ormer President Chandrika Bandaranaike Kumaratunga says her father the late Prime Minister SWRD Bandaranaike brought the Sinhala Only Act to ‘give the country back to its people’ after centuries of colonial rule. She should sincerely be believing so, so do a sizeable portion of the Sinhalese majority who think the late prime minister was genuine. Ms. Kumaratunga vouches that her father’s move was not racist, though she now wishes that both languages should have been made official languages. That was achieved under the 13th Amendment, though some constitutional experts prefer to pick on the semantics of the wording, which states that “the official language of Sri Lanka is Sinhala” and “Tamil shall also be an official language.” However, making Tamil an official language could not satisfy Tamil political demands nor could that end a brutal terrorist campaign. Perhaps it was too little too late, or that the Tamil political campaign, in addition to real grievances, also lives on a host of imaginative and inflated grievances.
Back to late Prime Minister SWRD Bandaranaike; he could have been genuine or perhaps not in his intentions. However, what matters is not so much the intentions, but the outcome. He aimed for the high heavens and produced a veritable hell for the generations to come. Much has been written about the ethnic dimension of his decision, and how it ignited the flames of a ruinous ethnic conflict that consumed this country for three decades. However, there is another element in his decision, which for generations had devastating consequences -- the economic dimension which not only deprived the competitive advantage Sri Lanka (then Ceylon) had vis a vis the other countries, repercussions of which served to multiply a host of other grievances that enveloped this country in the latter decades.
To have an objective analysis of SWRD Bandaranaike’s legacy, one should look into not only the social economic dynamics at the time, but also, how they compared with the countries in the region and afar; that is our relative position vis a vis other states at the time.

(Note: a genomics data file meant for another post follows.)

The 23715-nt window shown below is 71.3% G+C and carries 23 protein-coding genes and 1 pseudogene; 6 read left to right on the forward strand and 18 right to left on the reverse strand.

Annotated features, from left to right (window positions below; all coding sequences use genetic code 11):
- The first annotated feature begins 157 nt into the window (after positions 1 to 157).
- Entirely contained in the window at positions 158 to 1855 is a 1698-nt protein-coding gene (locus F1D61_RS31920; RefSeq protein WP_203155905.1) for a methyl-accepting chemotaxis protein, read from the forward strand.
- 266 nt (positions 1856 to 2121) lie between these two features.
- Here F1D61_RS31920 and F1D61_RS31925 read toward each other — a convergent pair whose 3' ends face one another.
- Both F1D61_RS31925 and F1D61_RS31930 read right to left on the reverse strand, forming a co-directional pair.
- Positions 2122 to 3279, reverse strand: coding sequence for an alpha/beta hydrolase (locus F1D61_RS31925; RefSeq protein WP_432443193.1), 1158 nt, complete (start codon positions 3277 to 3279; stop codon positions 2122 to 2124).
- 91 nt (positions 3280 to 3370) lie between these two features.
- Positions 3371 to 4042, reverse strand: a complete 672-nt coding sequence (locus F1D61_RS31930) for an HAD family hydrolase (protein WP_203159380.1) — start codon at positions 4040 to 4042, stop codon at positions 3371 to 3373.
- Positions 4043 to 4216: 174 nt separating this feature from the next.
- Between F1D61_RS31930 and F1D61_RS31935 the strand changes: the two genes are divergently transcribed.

At the time of our independence, and even when SWRD won the elections in 1956, we were doing fairly well. Per Capita income at $80 US in 1948, we were only behind Japan, which was a pre-war industrial power and Malaysia, which was still then a British colony with a strong commodity economy. However, per capita income comparison would not alone do justice to us for our social economic indicators were far above the others. Those achievements were a product of the welfare legacy that predated the independence. We had an impressive school system, comprising prestigious city schools and a network of thriving Madya Maha Vidyalayas which conducted classes in the English medium. Our students fared well above their counterparts in the British Commonwealth in competitive exams; we had a flourishing new university, which was then world class and an efficient civil service.
Of course, as most of us who were not born with a silver spoon in the mouth have learned it through hard way, a child’s familial economic and social environment mattered a greater deal in his or her educational, and later economic and social achievements. Thus those with different social backgrounds had to put different levels of effort to reach certain levels of achievements. It was so then, and it is the same now. And it is not unique to us. (Ox-Bridge universities still admit a disproportionately larger share of their annual student intake from British fee-levying public schools). The solution to those disparities is to increase opportunities for the kids from disadvantaged groups: Madya Maha Vidyalayas (Central Colleges) were indeed meant to take English medium education to the villages. Thus our relative strength at the time of independence and the projected glory (Opposition leader Sampanthan reminded in a recent interview that we were destined to be a Switzerland in Asia) were founded on the British legacy -- its institutions, social welfare and above all, pragmatism.